Bette Davis and Joan Crawford: two of the deadliest arch-rivals of all time. Born in the same year (though Davis swore 'Crawford is five years older than me if she's a day'), the two fought bitterly throughout their long and brilliant Hollywood careers. Joan became a star first, which always irked her rival, who suggested her success had come via ...
Bette Davis and Joan Crawford: two of the deadliest arch-rivals of all time. Born in the same year (though Davis swore 'Crawford is five years older than me if she's a day'), the two fought bitterly throughout their long and brilliant Hollywood careers. Joan became a star first, which always irked her rival, who suggested her success had come via the casting couch. 'It sure as hell beats the hard cold floor' was Crawford's scathing response. According to Davis, Crawford was not only a nymphomaniac but also 'vain, jealous and about as stable and trustworthy as a basket of snakes'. Crawford, in turn, accused Davis of stealing her glory and planning to destroy her. The two rivals fought over as many men as they did parts - when Bette fell in love with her co-star in DANGEROUS, Franchot Tone, Joan stepped in and married him. The women worked together only once, in the classic thriller WHATEVER HAPPENED TO BABY JANE?, in which their violent hatred of each other as rival sisters was no act.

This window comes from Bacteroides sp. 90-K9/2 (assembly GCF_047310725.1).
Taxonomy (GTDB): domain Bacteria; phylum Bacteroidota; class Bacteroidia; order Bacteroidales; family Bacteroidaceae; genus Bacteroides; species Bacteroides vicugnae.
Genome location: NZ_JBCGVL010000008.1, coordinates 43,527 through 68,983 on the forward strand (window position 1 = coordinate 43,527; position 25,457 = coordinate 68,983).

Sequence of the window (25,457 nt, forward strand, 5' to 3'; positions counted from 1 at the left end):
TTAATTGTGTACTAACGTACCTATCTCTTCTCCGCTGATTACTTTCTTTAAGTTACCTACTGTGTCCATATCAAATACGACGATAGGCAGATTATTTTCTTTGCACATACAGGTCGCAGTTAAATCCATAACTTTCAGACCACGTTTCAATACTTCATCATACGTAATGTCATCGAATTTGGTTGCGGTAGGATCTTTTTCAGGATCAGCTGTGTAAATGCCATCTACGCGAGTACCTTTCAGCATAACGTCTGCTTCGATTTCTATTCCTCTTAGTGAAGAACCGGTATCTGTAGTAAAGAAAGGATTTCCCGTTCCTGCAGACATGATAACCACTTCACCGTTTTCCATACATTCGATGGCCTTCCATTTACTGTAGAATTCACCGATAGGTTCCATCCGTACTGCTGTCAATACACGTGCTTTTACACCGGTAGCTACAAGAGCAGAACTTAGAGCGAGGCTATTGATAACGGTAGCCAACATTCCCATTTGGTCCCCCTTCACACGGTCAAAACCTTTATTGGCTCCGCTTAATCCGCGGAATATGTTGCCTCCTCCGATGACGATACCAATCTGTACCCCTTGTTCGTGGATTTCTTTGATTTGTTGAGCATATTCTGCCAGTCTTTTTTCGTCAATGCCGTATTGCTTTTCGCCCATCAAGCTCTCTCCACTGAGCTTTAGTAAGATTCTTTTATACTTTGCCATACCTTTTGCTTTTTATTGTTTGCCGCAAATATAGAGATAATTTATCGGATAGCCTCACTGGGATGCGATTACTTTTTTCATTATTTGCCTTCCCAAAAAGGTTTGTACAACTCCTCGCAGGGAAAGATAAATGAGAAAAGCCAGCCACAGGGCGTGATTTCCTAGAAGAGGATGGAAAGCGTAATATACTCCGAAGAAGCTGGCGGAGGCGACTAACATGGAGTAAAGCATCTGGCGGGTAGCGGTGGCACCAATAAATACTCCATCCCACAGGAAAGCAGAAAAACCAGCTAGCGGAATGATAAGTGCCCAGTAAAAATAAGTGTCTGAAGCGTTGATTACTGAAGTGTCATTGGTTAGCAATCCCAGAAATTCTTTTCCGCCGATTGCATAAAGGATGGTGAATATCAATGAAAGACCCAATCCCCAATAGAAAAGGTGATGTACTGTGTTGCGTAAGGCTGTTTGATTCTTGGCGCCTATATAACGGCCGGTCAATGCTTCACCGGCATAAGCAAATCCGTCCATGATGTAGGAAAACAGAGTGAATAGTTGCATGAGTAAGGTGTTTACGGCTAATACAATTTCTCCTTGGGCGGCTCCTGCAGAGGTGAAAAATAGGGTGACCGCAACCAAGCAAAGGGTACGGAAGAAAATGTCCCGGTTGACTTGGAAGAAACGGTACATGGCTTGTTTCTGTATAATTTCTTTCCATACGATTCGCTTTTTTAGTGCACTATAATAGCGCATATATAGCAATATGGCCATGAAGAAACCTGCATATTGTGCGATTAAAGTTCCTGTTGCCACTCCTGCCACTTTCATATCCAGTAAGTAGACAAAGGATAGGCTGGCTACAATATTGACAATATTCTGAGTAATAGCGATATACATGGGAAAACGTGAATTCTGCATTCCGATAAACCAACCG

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Publishers Weekly, 1989-09-29 If equally matched adversaries are bound to create sparks and flames of conflict, then Bette Davis and the late Joan Crawford should offer a good battle. But for three quarters of the book, a series of very brief chapters (each a pastiche of racy quotes from such authorities as Photoplay and gossip columnist Louella Parsons), the two barely make contact. Considine ( Barbra Streisand ) attempts to build a sense of impending, fated enmity between them, but when the screenstars finally meet, it's anticlimactic. The book follows them from birth on divergent paths to glory--Crawford's via the proverbial casting couch, Davis's through hard-nosed talent. Unmistakably alike, they marry many times, receive the backlash of vindictive children and end up as ``reclusive alcoholics.'' Because of the book's reliance on hearsay, gossip overwhelms ``truth''; we understand neither Crawford's desperation to be loved nor Davis's to be despised. This is a dull ``Peeping Tom'' book, lacking in essential sympathy and knowledge. Photos not seen by PW. (Nov.) (c) Copyright PWxyz, LLC. All rights reserved
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